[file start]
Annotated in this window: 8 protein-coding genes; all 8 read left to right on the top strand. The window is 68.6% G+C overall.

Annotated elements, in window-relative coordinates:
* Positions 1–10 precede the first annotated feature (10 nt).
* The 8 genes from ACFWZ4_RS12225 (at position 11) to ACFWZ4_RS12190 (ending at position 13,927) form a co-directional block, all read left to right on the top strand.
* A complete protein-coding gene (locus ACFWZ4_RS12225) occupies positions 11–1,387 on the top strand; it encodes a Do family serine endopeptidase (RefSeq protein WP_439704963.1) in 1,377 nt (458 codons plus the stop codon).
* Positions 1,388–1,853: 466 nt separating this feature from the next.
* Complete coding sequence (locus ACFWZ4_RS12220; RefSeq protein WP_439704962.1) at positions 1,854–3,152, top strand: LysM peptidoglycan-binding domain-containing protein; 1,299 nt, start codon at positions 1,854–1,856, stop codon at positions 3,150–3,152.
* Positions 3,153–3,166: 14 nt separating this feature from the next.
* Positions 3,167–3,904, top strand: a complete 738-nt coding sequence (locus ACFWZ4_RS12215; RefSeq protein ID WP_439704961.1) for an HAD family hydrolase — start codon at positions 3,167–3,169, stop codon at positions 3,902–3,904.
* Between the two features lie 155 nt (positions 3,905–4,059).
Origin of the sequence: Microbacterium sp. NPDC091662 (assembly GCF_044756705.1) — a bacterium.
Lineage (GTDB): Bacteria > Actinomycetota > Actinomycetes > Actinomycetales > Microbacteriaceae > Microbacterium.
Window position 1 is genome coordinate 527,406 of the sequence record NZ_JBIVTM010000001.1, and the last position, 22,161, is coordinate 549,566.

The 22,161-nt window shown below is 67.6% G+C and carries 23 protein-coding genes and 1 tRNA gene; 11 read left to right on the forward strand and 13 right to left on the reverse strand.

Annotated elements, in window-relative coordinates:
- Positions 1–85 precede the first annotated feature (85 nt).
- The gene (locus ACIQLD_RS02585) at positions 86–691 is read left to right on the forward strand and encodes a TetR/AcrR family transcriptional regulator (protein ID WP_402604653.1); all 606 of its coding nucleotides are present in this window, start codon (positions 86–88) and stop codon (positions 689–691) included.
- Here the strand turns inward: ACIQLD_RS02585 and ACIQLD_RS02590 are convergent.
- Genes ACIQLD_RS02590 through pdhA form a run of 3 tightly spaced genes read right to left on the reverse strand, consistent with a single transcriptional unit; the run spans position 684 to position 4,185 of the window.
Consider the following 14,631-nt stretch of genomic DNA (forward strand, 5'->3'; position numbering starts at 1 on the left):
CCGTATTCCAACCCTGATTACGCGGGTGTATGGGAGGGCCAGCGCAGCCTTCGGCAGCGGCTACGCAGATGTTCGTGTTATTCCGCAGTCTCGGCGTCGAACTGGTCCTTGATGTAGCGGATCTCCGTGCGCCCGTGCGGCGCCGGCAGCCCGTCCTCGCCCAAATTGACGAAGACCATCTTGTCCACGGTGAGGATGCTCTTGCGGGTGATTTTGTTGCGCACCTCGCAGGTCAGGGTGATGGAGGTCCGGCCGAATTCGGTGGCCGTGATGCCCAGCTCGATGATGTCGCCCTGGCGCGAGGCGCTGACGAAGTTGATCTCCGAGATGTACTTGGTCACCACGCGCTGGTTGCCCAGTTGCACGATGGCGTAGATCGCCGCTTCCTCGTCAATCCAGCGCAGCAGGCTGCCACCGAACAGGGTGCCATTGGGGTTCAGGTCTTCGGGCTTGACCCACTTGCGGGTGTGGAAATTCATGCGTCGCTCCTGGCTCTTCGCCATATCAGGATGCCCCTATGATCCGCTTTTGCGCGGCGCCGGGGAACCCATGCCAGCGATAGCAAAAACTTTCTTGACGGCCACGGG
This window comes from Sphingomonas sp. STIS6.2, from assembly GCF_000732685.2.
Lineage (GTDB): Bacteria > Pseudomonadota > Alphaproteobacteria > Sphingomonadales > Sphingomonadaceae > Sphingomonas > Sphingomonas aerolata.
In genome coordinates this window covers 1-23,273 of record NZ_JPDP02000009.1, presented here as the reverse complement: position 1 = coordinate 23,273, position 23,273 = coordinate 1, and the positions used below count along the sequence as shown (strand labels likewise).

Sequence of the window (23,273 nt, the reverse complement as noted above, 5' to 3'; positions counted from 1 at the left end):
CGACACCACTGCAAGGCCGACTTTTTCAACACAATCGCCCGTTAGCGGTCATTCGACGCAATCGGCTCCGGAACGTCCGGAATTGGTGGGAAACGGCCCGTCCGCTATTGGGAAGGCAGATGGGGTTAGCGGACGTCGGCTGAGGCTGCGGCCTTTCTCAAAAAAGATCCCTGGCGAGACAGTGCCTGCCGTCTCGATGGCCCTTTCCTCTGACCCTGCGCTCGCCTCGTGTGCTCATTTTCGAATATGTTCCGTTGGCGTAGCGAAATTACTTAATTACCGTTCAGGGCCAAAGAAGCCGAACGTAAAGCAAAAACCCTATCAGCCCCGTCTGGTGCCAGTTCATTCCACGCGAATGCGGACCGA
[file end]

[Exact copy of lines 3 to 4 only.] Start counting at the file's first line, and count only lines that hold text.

* Positions 1–10 precede the first annotated feature (10 nt).
* The 8 genes from ACFWZ4_RS12225 (at position 11) to ACFWZ4_RS12190 (ending at position 13,927) form a co-directional block, all read left to right on the top strand.